The crook lock screw was awkwardly placed, and again a tad on the small size. Having said that, it looked like the original screw - so I can't claim that it'd be prone to breaking. It was just damned fiddly to tighten up and slacken off.

The action is everything you'd expect from a Selmer - and yet considering the size of the keys remains remarkably lithe whilst retaining enough sturdiness to avoid undue key-whip (a significant problem when keys extend over more than 9 or 10 inches).
The spacing is good, feeling just a bit wider than a tenor under the fingers, with the bell key cluster and low C/Eb touchpieces falling right under the fingers.
The cantilevered side Bb/C keys have a nice positive and immediate feel to them - as does the octave key mechanism, which adds in a touch of elegance...just because it can.
The point screws are of the proper point type - just as well really, as Selmers seem prone to wear on the keywork and the option of being able to adjust the point screws will keep the action nice and tight.

There are few concessions to convenience for the tweaker, with only the G# arm featuring adjusters for the G# and Bis.Bb - but all the bell key guards feature adjusters on the bumpers.

The most distinct feature is the lack of a low A. How important this is to a player depends largely on the sort of music they lean towards. Soul band and contemporary big band players can expect to have to hit any number of low A's right from the first beat of the gig - 'traditional' big band players and jazzers will barely notice the note ain't there. It's an important consideration when you're about to shell out several thousand pounds or dollars for an instrument that's likely to see you out.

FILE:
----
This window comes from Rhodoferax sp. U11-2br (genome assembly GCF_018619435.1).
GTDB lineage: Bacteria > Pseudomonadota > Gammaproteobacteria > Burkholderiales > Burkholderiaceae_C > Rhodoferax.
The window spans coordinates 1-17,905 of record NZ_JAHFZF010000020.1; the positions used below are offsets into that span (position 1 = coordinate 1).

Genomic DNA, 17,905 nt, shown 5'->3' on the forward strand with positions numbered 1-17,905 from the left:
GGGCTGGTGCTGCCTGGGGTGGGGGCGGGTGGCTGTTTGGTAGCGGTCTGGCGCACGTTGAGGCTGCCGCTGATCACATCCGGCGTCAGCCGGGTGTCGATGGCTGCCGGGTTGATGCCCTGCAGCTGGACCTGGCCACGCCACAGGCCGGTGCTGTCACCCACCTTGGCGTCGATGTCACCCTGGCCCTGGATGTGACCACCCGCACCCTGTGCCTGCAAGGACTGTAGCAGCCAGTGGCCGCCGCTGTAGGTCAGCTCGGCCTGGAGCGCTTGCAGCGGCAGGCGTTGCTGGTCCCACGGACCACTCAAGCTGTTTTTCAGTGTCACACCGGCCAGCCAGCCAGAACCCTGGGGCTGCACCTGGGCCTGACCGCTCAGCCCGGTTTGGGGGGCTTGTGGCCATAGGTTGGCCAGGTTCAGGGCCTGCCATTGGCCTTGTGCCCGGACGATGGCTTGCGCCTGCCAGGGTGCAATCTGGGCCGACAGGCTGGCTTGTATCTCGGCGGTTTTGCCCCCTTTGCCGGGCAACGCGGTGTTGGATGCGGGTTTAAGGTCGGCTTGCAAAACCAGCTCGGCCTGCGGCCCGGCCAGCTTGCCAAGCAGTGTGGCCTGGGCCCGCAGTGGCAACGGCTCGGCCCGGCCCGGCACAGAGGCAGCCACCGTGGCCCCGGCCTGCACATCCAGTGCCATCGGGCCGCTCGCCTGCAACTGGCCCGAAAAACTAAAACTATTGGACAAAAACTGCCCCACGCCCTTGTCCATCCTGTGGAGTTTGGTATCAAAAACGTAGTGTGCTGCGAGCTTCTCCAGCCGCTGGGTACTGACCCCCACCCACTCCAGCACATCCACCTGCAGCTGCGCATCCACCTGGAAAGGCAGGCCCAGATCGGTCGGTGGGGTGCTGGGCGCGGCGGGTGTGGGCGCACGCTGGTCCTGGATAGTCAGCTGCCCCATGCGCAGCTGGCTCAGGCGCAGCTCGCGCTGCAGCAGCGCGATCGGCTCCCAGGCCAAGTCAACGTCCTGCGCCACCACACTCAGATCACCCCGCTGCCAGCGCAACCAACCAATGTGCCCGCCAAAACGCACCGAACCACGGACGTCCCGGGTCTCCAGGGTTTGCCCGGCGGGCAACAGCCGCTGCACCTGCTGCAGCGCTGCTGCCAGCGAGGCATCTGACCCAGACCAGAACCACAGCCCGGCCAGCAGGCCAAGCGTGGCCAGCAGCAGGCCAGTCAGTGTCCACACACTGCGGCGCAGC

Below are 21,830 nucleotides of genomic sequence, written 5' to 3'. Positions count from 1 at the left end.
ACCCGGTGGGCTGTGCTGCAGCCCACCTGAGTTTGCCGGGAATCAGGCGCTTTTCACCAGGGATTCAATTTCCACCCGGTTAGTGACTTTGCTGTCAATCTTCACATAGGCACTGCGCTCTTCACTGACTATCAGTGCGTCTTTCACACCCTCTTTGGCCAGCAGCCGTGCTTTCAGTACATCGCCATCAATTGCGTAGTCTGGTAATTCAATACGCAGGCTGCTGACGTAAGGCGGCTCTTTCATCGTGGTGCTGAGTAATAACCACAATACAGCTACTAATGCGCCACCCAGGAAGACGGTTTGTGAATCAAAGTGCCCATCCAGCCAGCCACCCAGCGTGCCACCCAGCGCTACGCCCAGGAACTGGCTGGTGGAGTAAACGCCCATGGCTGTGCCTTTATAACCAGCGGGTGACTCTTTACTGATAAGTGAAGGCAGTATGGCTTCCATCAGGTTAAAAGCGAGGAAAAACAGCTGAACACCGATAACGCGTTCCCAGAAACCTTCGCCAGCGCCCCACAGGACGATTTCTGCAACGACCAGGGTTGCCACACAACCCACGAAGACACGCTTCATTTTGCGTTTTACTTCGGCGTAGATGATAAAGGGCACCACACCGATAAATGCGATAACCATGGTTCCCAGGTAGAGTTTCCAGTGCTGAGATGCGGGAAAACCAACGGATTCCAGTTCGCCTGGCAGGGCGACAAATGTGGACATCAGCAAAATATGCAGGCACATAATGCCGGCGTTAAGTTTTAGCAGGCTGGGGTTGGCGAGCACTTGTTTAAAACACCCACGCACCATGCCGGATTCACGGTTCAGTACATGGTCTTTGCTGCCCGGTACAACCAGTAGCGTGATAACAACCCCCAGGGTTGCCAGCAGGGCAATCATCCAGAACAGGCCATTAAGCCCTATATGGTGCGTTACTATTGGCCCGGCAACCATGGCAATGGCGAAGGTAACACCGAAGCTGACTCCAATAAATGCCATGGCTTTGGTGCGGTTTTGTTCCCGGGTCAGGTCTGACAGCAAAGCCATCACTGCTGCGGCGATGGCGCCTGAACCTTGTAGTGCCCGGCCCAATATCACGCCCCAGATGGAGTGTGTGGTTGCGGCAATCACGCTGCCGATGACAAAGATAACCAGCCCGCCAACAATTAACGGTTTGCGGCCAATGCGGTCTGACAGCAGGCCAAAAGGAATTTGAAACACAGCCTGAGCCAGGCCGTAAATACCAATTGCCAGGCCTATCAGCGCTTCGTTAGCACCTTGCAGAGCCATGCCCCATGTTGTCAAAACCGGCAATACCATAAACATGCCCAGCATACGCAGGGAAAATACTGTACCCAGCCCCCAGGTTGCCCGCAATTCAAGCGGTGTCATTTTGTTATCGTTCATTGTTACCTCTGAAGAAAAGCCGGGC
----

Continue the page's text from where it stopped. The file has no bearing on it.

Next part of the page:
Mind you, all is not lost - it's note that difficult to add an impromptu low A 'attachment'.
(At the time of writing this article I'd always assumed there wasn't a low A model. This was because I'd never seen one in all my years on the scene...and when I said as much on a saxophone forum I was inundated with posts from players who owned such horns. One such chap very kindly brought his bari in for me to try - I've added my comments at the end of this review).

Selmer MkVI baritone side keysThe action feels light and responsive under the fingers. Vintage Selmers are known for their excellent action, and whilst baritones will always feel heavier and more cumbersome, the MKVI manages to balance out the necessity for large keys and the need for speed quite nicely. It doesn't quite match the action found on some modern pro baris (that almost feel like tenors), but it's really not very far short.
My only real gripe is the accessibility of, or rather lack of, the front top F key. It's miles away from the top B key, and no amount of bending or tweaking is going to get it very much nearer. It's fine if you lift your forefinger off the B to reach for it, but if you try to roll your finger up or bend the knuckle you'll fall into the vast chasm that is the space between the B pearl and the F key pearl.